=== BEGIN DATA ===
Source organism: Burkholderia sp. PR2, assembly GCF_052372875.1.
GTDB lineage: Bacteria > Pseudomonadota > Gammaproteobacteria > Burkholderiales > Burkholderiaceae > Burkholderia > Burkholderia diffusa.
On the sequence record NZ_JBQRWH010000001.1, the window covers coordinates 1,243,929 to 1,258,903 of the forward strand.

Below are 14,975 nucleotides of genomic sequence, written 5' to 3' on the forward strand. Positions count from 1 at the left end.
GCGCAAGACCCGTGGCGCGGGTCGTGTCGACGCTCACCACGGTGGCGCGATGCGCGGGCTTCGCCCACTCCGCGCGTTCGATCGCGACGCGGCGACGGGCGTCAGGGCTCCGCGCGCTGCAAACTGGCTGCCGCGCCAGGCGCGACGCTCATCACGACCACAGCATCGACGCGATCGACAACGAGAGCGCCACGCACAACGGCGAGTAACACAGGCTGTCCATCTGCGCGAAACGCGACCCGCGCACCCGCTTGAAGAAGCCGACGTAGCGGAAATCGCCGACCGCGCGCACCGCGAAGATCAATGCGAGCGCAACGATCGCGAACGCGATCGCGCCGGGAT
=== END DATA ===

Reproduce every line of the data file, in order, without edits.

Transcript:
Source organism: Burkholderia sp. PR2, assembly GCF_052372875.1.
GTDB lineage: Bacteria > Pseudomonadota > Gammaproteobacteria > Burkholderiales > Burkholderiaceae > Burkholderia > Burkholderia diffusa.
On the sequence record NZ_JBQRWH010000001.1, the window covers coordinates 1,243,929 to 1,258,903 of the forward strand.

Below are 14,975 nucleotides of genomic sequence, written 5' to 3' on the forward strand. Positions count from 1 at the left end.
GCGCAAGACCCGTGGCGCGGGTCGTGTCGACGCTCACCACGGTGGCGCGATGCGCGGGCTTCGCCCACTCCGCGCGTTCGATCGCGACGCGGCGACGGGCGTCAGGGCTCCGCGCGCTGCAAACTGGCTGCCGCGCCAGGCGCGACGCTCATCACGACCACAGCATCGACGCGATCGACAACGAGAGCGCCACGCACAACGGCGAGTAACACAGGCTGTCCATCTGCGCGAAACGCGACCCGCGCACCCGCTTGAAGAAGCCGACGTAGCGGAAATCGCCGACCGCGCGCACCGCGAAGATCAATGCGAGCGCAACGATCGCGAACGCGATCGCGCCGGGAT